Tuesday, May 17, 2011

Book Review: The Doomsday Book [1992]

I'll come right out and say it: Connie Willis is my favorite author and this is not the first time I've read The Doomsday Book (1992). The first time was sometime in the late 90s, after I was introduced to her work by randomly picking up a hardcover edition of To Say Nothing of the Dog in Sam Weller's. I never looked back, devouring everything of hers that I came across (with the exception of Blackout and All Clear, which are waiting patiently for me to get around to them). The Doomsday Book is set among the same time-travelling Oxford-based historians and comes a little bit earlier in the timeline than To Say Nothing of the Dog. It's hard to believe that it's been almost twenty years since it was published!

Kivrin Engle is on the brink of becoming the first historian to be sent back in time to the middle ages, and her mentor James Dunworthy is not remotely happy about it. The acting head of the History department is determined to get her to 1320 before his authority is revoked, and therefore hasn't pursued proper safety precautions. Kivrin, who is eager to experience life in medieval England, blithely departs anyway, at which point everything goes awry. Hours after her departure, those in 2055 Oxford are struck down by a mysterious virus that prevents Dunworthy from finding out where and, more importantly, when Kivrin has landed. The narrative is divided between his "current day" struggles to make sure she's all right and Kivrin's experience in the past.

When she arrives, Kivrin also falls ill and is taken to a nearby manor house to recover. As she becomes familiar with the language and the "contemps" of the village she is taken to, she gradually falls into the pattern of daily life. Although she makes regular "reports" to a recorder implant, she loses her distance from her subject matter, coming to care for the family that nurses her back to health, especially the children. But there are times when she is also forcibly reminded that she doesn't belong:
It's already happened, Kivrin thought wonderingly. The verdict is already in and Lord Guillaume's come home and found out about Gawyn and Eliwys. Rosemund's already been handed over to Sir Bloet. And Agnes has grown up and married and died in childbirth, or of blood poisoning, or cholera, or pneumonia. They've all died, she thought, and couldn't make herself believe it. They've all been dead over seven hundred years. [241]
Meanwhile, Mr. Dunworthy and his assistant Finch try valiantly to find someone to operate "the net" and locate Kivrin in the midst of sickness and quarantine, protesters, a group of American bell-ringers, a boy who snuck in to the quarantine area because he thought it would be interesting, an archaeological dig, bureaucratic red tape, and the Christmas season. The intertwined narrative is beautifully crafted and moving, bringing me to tears every time I read it.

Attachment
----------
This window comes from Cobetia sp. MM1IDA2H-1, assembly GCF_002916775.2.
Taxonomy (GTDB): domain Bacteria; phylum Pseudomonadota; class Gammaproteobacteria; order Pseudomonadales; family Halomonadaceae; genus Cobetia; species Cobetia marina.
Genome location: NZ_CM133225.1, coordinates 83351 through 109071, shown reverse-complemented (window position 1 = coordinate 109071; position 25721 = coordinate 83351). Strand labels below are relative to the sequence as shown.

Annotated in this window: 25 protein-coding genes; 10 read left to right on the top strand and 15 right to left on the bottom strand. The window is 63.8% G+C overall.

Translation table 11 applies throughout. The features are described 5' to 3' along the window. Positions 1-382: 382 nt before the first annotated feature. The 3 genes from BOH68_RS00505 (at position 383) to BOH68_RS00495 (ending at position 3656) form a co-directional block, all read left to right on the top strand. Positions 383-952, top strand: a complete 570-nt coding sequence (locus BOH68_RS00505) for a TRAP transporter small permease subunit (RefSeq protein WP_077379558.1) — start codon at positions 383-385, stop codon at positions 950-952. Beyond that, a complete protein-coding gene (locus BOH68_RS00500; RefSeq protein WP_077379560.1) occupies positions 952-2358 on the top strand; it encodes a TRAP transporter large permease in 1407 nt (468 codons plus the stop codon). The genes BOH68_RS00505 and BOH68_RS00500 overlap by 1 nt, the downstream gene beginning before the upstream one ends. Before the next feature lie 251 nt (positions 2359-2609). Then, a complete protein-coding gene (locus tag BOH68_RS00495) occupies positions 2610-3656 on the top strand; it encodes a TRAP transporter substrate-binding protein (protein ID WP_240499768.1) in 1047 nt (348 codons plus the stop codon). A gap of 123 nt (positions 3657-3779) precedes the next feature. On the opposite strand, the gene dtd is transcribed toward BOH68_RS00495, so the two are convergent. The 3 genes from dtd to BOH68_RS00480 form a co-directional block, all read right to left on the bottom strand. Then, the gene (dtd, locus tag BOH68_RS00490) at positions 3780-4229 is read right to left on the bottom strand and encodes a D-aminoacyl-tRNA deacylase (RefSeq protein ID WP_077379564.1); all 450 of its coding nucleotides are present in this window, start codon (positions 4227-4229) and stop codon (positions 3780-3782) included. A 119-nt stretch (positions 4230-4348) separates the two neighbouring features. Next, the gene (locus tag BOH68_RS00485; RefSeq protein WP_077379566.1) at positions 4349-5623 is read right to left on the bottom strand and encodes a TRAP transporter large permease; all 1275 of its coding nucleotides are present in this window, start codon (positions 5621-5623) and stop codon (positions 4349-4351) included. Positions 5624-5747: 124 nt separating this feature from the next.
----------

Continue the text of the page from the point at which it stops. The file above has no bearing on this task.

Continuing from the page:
Grade: A

The Doomsday Book isn't easily categorized into one genre. It's got time travel, sure, and I read it as part of the "Women of Science Fiction" book club. But it's also historical fiction and, perhaps unexpectedly, a thriller. The reader is aware from the outset that Kivrin is likely in terrible danger, even as she innocently believes she's been sent to 1320. The revelation that she's been sent (SPOILER ALERT) to 1348 and the horror of the Black Death hangs over the narrative for almost three hundred pages before finally being confirmed. Willis takes the time to build sympathetic characters (in both time periods) that we become attached to, even though we have a nagging suspicion that many of them may end up dead.

The novel also features many classic Connie Willis elements, including a Christmas setting, picketers and ridiculous signs ("Do Not Have A Relapse"), a running screwball comic thread featuring Finch and the bell-ringers that keeps the drama from becoming overwhelming, a text stuffed with historical details, and a large cast of characters, many of them flawed. There are any number of people who can only see the world through their particular obsessions, including Dunworthy.

Willis also explores the greater question of responsibility and blame: who is responsible for the deaths of hundreds of thousands during the Black Death? Who is to blame for getting Kivrin lost in the past? Is there a God? If so, how could that god allow so many people to suffer so horribly? Coupled with this is a continuing thread that explores expectations (given as statistics and probabilities by those studying the past) versus the realities of everyday life and human experience.

Random Thoughts:

My second trip through The Doomsday Book was actually via audio cassette, and it's amazing how some passages came back to me in the voice of the narrator, even though it's been years.

Had I but world enough and time, I would read Willis's short story "Fire Watch," the first of the Oxford Time Travel stories, followed by To Say Nothing of the Dog and then Blackout and All Clear to complete the cycle. It's a goal.

Dead Mother: Yes
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